Regency Spies

Regency Spies

When I set about to write an actual spy story set in Napoleonic France (which became The Unforgettable Mr. Darcy) I decided to do some research on real espionage of the era. British and French spies pop up all over Regency romances, and I was curious how accurate these depictions were. To my surprise, I discovered that there’s a shocking dearth of research on the topic (at least in English). You can find out anything you want to know about the various battles of the Napoleonic wars and what the soldiers wore or shot, but information about actual espionage activities is hard to find—in part because governments don’t tend to keep accurate records of secretive activities.

I did discover one researcher who had written extensively about British espionage, and her research surprised me; the history of British espionage was quite different than I had assumed. There was a lot less cloak and dagger and a lot more suborning of people in authority. Much of what she had learned was by “following the money” and learning who was paid for which activities.

British espionage activities (the secret service) were run through the Alien office (part of the Home Office) which was operated by a magistrate named (ironically enough) William Wickham. Wickham’s focus was on finding support—particularly within France—for the restoration of the French monarchy, although they were hampered by internal strife within the monarchist movement (the king insisted on an absolute monarchy while Britain and other countries thought a constitutional monarchy was a better idea). The agency tried to disrupt France internally by infiltrating its civil and military governments with royalist supporters, securing the loyalty of a number of French generals who committed their troops to the royalist cause.
The British government paid for these secret armies by funneling money through banks in Paris and Hamburg. Money was also sent to French rebel movements in the Vendee, Normandy, and Brittany. By 1800, the secret government account for the Alien Office had spent 3.8 million pounds; it’s hard to imagine how much that would be in today’s terms.

The secret service created a network of spies within the Parisian gendarmerie and the elite haute police force. There is some evidence that Joseph Fouche (pictured), Paris’s well-known minister of police, was aware of some of the espionage activities and allowed them to continue—even if he was not an official double agent. For example, he promoted Antoine Talon to the haute police despite suspicions of his loyalty; the British agent practically ran the agency for three years until his arrest in 1803. British agents also had such complete access to official government channels that they kept on hand blank passports with signatures from multiple high French officials, so their agents could travel freely through France.

The secret service also helped one faction of the French royalists form the “English Committee” in Paris. The Committee was responsible for several assassination attempts on Napoleon’s life—the most famous of which was the Rue Nicaise bombing on Christmas Eve 1800. By 1803 the Committee had detailed plans in place for Napoleon’s kidnapping or assassination. These plans almost certainly could not have remained in place without Fouche’s tacit complicity.
The service’s biggest success was thwarting a domestic insurrection: an incipient Irish rebellion led by agents supported by the French government. The English placed agents in Ireland to infiltrate the organization. This enabled them to arrest the rebellion’s leaders in 1798 before the actual rebellion took place.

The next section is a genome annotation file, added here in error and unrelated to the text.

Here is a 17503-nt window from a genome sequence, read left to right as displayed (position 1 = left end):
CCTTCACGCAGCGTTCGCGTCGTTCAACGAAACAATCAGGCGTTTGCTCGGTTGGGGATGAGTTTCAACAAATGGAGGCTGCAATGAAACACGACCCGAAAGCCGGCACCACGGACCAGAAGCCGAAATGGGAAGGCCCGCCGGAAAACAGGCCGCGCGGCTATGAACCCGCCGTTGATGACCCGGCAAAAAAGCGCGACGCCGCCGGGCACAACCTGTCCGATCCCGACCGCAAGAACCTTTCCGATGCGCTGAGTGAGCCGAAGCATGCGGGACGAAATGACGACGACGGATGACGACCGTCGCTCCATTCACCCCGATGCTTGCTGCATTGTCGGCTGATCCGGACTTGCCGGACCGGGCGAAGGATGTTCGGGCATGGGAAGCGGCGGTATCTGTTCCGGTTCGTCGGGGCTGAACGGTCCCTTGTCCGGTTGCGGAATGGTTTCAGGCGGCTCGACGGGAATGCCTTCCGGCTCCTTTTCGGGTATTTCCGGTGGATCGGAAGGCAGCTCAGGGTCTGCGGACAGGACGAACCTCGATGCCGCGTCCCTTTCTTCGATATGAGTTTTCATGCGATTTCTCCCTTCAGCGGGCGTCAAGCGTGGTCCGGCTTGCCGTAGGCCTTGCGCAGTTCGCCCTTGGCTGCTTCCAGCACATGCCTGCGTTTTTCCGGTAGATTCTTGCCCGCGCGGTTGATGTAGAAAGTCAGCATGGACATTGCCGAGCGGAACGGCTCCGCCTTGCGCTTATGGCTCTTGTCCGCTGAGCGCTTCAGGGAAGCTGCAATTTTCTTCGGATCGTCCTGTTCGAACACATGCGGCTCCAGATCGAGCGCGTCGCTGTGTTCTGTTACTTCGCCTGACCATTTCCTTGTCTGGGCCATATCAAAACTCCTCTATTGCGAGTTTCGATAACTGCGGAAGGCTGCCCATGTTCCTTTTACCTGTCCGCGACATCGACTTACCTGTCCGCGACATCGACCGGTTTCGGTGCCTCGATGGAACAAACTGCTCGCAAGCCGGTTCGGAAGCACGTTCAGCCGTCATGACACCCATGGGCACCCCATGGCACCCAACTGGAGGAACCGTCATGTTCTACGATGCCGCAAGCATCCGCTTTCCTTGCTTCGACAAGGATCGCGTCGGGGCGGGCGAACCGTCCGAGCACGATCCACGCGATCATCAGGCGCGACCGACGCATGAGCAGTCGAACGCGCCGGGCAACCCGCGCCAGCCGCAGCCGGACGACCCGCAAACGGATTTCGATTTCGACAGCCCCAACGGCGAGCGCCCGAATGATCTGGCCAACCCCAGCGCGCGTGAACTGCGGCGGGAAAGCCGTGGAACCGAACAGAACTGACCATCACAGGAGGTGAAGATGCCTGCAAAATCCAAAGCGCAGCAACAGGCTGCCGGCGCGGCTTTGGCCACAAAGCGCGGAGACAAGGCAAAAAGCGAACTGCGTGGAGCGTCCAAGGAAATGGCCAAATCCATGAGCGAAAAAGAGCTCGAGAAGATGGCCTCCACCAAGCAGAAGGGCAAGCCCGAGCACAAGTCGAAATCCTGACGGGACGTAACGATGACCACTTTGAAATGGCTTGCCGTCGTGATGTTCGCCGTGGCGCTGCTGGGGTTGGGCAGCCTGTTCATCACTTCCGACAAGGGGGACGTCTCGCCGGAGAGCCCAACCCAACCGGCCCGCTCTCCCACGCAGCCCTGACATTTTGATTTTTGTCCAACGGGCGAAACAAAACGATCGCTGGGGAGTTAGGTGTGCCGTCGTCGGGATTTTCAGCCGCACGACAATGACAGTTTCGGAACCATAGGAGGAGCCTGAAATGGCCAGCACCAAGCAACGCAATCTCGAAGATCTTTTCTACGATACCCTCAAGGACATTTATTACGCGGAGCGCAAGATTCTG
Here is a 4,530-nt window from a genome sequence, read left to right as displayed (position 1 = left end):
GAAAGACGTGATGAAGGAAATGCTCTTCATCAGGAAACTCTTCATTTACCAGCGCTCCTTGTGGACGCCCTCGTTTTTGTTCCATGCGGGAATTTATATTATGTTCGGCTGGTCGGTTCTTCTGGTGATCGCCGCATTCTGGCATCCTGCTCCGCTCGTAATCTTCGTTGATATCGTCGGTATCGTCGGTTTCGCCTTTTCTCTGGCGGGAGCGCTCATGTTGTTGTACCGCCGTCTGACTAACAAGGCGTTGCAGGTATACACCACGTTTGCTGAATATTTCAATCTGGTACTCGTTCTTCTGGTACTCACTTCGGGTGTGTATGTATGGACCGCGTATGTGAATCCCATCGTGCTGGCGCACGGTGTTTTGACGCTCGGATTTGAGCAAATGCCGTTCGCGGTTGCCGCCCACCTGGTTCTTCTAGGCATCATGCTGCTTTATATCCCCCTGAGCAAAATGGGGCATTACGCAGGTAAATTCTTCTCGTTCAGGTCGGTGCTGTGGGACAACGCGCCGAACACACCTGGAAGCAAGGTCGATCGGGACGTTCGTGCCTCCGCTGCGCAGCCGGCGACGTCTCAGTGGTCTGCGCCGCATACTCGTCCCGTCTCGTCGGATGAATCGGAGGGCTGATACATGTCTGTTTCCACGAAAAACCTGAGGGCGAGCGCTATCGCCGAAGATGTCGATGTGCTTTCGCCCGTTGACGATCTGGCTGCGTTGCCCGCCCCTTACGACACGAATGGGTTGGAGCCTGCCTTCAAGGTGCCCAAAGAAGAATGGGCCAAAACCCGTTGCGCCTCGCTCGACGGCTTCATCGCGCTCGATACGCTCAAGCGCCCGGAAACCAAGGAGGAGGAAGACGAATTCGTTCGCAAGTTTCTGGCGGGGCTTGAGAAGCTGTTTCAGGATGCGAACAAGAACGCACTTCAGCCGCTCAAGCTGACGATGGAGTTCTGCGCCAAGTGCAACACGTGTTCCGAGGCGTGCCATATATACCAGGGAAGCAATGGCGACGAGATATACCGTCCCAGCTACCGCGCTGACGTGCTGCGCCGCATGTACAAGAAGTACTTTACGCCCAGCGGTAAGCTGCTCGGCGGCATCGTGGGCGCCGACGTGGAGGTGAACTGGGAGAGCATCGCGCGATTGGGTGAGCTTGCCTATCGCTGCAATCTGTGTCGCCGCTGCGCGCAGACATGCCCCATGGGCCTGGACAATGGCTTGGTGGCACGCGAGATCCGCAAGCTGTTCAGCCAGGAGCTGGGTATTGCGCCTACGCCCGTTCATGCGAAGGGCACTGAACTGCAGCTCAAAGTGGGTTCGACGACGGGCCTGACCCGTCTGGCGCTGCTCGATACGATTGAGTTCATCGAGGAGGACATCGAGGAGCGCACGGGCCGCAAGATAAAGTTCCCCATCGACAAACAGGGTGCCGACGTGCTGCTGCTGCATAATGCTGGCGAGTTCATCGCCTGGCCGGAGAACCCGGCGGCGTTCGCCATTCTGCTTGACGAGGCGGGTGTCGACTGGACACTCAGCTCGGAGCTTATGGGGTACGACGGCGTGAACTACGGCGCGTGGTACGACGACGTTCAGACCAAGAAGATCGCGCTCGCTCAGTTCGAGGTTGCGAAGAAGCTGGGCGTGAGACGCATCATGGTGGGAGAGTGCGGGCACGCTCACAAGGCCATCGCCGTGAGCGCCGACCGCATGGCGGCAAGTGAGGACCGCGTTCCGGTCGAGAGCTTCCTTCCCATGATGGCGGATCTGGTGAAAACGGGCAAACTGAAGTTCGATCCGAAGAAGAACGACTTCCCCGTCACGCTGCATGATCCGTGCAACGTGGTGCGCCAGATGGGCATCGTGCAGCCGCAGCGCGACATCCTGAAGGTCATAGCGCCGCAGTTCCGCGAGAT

Napoleon had planted agents of his own. One double agent arrived in England with his own false plans for overthrowing the French government. Aware of the ruse, the British government created an elaborate counter plan that was designed to fool the French authorities into believing the British had fallen for their trick. For months they created correspondence and moved agents around Europe with the purpose of deceiving Napoleon’s agent.

It is difficult to say to what extent the secret service’s efforts helped to bring about Napoleon’s eventual demise since it is the nature of espionage to have unseen effects. Most likely the agency’s efforts helped to sow the seeds that eventually led to many French citizens to switch to the royalist cause, but at the time eventual success was attributed to diplomacy and conventional warfare. Eventually the office was disbanded because it had spent too much money, but it is considered one of the forerunners to today’s modern espionage agencies.

8 Responses to Regency Spies

  1. I just finished reading your book and was fascinated by the spy network you created in the background. Thanks for sharing your research. Loved your book.

    • Victoria, have you read Leo Charles Taylor’s series ‘Pride & Prejudice & Assassinations?’ It has been too long since I’ve read the first few books and have them on my to be reread list. But it had lots of spying going on, and William Wickham was a character in them. Although I looked him up at the time, I don’t remember anything about him now, but I think if I remember correctly that being fiction there was some ’rounding out’ and/or less emphasis on his historical importance in the story. I thought this was a great series, and your article made me think of the books again.

  2. Thanks for sharing your research. Pretty interesting in light of how many times the subject of spying shows up so much in Regency fiction. Some of this post does remind me of scenes and passages in The Unforgettable Mr. Darcy. It makes me want to go back and reread it, sooner rather than later.

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